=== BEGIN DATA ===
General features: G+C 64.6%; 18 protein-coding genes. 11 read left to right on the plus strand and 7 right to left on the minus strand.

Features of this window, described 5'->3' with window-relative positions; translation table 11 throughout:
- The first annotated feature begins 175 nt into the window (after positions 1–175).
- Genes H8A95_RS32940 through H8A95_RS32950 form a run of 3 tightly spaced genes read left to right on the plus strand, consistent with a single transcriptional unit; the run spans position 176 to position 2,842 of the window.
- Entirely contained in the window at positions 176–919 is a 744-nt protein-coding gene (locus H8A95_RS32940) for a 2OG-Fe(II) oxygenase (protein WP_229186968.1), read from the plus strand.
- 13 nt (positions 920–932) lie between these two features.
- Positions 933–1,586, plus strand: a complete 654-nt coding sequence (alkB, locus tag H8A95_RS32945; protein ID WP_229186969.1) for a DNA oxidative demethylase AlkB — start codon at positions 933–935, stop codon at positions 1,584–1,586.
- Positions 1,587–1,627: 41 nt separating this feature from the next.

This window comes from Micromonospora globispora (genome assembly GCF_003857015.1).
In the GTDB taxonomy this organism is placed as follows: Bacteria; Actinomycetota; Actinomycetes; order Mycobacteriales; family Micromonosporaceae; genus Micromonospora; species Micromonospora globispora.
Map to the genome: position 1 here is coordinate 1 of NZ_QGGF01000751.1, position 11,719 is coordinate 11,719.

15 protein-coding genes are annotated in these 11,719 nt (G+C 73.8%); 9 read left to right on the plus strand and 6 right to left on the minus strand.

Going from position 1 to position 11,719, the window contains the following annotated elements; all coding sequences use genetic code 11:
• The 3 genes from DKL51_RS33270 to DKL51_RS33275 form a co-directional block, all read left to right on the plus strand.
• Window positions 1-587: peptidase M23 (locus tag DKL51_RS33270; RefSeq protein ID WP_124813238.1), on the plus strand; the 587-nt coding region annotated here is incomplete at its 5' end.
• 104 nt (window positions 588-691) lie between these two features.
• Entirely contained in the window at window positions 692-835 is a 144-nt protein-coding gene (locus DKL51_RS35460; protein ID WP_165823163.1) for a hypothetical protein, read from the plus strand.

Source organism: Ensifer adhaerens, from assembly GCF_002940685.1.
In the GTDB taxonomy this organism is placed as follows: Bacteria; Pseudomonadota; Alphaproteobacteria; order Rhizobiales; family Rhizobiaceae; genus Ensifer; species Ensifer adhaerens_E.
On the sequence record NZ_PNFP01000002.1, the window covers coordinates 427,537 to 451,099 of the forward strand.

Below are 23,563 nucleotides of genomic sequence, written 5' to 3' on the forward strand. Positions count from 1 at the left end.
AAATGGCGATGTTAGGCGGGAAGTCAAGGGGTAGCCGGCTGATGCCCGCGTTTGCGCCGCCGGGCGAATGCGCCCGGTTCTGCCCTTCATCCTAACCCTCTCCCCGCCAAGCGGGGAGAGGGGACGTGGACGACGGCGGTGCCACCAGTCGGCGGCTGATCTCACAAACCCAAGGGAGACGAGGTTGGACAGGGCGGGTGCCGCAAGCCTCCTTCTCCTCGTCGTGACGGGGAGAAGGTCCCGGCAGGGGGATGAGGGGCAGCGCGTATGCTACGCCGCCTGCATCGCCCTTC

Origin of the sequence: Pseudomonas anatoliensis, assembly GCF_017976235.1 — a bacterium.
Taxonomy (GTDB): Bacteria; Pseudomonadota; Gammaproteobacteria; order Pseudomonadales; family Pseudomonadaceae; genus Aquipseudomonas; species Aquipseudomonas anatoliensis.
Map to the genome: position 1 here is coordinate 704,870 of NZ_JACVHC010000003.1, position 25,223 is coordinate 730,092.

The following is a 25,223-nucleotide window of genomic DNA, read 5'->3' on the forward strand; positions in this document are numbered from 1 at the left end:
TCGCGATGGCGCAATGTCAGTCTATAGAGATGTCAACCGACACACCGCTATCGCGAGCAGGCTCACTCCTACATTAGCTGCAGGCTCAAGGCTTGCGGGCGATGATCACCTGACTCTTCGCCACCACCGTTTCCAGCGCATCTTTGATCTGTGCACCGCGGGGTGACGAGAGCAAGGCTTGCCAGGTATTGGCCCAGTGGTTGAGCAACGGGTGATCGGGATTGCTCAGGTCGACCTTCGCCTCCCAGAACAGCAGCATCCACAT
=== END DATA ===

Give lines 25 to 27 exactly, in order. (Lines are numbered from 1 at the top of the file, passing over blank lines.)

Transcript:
Map to the genome: position 1 here is coordinate 704,870 of NZ_JACVHC010000003.1, position 25,223 is coordinate 730,092.

The following is a 25,223-nucleotide window of genomic DNA, read 5'->3' on the forward strand; positions in this document are numbered from 1 at the left end:
TCGCGATGGCGCAATGTCAGTCTATAGAGATGTCAACCGACACACCGCTATCGCGAGCAGGCTCACTCCTACATTAGCTGCAGGCTCAAGGCTTGCGGGCGATGATCACCTGACTCTTCGCCACCACCGTTTCCAGCGCATCTTTGATCTGTGCACCGCGGGGTGACGAGAGCAAGGCTTGCCAGGTATTGGCCCAGTGGTTGAGCAACGGGTGATCGGGATTGCTCAGGTCGACCTTCGCCTCCCAGAACAGCAGCATCCACAT